I was sitting on a crowded train last night, pulled out my smartphone and then realised that practically everybody else in the carriage was either looking at their smartphones or listening to their ipods or whatever and sometimes both.
This is the age of the smartphone and the aural blinkers – a time when we are enclosed in our own little cocoon and the existence of real people is at best an irrelevance.
And in the “quiet carriage” on the train, phones are incessantly ringing which some people can’t hear because they’ve their ipods or whatever turned up to the max.
This is the age when you can easily knock a pedestrian over because he or she are listening to such loud music that they can’t hear you beep. Bill Gates’ prediction that there would be a time when everyone was in contact appears to have come true – wi-fi on the buses, wi-fi everywhere and we’re all so obsessed with keeping in touch with others that we can’t touch real people.
I reflected on the train what all of this smartphoning, ipadding and loud music is doing to our brains and to our culture. It seems that it won’t be long before the only time we can get respite is when we fall asleep, and only then if we remember to switch our gadgets off. The time may come before the price of an English pint is £5 (£3.80 in a pub in London yesterday). A pint of mild was one shilling and sixpence when I was a yoof.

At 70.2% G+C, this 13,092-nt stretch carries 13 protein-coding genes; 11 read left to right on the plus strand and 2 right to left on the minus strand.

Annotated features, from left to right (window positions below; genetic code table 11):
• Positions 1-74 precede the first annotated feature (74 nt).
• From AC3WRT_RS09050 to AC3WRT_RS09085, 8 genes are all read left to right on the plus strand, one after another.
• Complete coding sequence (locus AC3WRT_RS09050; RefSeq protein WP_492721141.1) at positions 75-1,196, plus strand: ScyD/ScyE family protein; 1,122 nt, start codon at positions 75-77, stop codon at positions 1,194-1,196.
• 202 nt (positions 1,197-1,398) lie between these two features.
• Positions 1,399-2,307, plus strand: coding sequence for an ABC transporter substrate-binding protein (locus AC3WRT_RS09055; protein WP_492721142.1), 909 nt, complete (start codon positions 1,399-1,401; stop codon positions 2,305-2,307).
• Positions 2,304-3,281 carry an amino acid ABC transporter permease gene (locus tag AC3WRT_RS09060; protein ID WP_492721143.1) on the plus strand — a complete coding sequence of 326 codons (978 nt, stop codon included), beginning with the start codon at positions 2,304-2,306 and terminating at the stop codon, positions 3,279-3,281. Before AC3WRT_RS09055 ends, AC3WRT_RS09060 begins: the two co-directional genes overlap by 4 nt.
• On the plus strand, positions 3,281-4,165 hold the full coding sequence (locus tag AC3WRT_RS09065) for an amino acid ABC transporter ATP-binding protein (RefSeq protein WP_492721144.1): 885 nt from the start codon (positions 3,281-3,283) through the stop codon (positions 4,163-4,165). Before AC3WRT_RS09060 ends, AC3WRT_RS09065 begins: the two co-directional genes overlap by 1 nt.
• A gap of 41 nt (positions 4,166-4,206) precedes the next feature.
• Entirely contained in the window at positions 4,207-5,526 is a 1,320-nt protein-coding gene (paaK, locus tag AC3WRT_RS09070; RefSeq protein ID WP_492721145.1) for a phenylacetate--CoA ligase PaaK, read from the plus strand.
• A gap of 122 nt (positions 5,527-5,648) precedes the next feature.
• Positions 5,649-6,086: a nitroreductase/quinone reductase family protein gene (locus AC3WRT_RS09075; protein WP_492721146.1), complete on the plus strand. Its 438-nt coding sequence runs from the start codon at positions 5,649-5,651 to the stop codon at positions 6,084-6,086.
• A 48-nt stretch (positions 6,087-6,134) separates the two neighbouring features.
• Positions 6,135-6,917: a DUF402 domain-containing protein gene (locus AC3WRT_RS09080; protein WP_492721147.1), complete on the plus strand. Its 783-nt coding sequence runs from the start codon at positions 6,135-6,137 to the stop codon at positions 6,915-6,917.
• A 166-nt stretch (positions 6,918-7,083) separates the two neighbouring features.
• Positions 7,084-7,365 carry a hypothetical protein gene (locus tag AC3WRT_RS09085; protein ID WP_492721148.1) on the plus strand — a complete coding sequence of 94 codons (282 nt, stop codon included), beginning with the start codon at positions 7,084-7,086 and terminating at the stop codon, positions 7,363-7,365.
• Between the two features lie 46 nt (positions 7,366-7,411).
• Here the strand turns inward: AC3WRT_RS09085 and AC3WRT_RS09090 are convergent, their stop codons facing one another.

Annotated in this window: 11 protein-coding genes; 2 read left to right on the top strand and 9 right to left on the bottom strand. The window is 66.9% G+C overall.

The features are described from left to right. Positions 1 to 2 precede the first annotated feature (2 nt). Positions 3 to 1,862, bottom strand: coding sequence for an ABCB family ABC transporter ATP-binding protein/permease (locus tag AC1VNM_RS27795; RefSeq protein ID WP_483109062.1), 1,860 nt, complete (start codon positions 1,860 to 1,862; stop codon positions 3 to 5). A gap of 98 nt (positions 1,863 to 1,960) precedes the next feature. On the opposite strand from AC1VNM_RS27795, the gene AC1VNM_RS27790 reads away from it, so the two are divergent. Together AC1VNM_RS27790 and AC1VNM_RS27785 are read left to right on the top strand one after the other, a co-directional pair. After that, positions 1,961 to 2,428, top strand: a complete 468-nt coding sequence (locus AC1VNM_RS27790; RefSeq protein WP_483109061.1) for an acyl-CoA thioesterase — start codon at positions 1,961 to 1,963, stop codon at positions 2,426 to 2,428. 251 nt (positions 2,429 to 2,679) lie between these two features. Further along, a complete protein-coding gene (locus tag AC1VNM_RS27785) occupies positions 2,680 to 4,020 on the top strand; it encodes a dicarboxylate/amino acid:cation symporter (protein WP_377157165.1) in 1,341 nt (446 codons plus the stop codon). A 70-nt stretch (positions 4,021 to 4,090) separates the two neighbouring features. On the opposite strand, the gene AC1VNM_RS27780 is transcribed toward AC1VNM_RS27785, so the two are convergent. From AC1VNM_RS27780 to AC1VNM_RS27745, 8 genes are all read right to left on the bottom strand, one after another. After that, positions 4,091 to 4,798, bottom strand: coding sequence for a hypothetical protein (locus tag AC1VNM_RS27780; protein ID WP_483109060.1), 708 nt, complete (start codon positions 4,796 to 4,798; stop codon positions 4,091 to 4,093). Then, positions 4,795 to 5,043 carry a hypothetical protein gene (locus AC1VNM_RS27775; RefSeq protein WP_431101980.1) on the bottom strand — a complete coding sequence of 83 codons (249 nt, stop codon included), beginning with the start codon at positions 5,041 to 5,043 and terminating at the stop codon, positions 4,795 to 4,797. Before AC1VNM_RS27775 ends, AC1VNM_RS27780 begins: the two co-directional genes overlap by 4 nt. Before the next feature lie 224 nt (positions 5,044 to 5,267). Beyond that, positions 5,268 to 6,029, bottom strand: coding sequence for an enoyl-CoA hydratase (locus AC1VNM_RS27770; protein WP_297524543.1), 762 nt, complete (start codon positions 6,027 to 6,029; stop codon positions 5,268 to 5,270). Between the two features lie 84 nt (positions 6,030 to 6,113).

What is it doing to my brain? Smartphones that is to say, not the pint(s). I’m always looking at my smartphone to see if someone has mailed me or pinged me, even when I’m in conversation with someone else. It’s so bloody rude. And it’s not smart, it’s pig ignorant.
These days you land at an airport and simultaneously there are “pings” from the high proportion of people that have Blackberrys. Everyone, unsure whether its her or his phone, pull ‘em out, just to check. It’s usually O2 or Vodafone or whoever telling you where you are.